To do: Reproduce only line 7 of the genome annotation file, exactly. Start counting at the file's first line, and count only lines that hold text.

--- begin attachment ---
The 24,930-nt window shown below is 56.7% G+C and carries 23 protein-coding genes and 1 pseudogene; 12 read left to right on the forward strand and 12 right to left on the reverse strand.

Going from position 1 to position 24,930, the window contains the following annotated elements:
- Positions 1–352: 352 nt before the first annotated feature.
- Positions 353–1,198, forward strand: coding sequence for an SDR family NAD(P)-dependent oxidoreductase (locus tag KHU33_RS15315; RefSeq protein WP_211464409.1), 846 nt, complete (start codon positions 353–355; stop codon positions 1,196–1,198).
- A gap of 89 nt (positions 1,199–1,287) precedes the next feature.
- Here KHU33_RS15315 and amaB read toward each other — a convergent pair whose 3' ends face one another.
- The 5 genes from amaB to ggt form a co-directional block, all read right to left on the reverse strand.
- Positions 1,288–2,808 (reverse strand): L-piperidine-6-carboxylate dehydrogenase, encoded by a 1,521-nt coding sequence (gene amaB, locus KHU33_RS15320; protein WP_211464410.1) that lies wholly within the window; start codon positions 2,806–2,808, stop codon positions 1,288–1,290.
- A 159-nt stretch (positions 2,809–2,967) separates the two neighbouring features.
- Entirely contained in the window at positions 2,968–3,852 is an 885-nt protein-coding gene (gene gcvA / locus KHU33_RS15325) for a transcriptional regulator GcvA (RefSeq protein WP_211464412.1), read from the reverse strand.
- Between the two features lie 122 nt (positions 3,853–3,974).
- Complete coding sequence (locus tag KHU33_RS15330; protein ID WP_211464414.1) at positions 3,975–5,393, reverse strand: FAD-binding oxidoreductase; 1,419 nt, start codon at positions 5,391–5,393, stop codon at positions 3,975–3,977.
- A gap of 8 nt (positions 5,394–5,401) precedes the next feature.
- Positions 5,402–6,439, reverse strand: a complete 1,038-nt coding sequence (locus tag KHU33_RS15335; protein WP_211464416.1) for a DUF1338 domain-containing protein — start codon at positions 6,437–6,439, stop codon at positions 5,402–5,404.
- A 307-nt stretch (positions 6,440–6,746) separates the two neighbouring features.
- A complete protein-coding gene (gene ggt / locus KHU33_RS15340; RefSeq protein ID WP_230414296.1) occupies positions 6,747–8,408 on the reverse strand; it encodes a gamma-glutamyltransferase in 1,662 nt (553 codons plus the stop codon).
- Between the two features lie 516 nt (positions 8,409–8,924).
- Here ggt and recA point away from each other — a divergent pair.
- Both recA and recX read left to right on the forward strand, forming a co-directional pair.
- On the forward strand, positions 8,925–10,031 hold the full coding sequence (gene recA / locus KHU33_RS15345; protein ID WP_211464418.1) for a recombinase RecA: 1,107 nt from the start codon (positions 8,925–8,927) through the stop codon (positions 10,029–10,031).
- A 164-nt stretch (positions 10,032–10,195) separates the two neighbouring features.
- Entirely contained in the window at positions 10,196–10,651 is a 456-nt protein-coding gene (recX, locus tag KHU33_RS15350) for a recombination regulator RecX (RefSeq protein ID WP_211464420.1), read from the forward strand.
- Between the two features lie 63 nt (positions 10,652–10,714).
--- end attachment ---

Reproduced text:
- The 5 genes from amaB to ggt form a co-directional block, all read right to left on the reverse strand.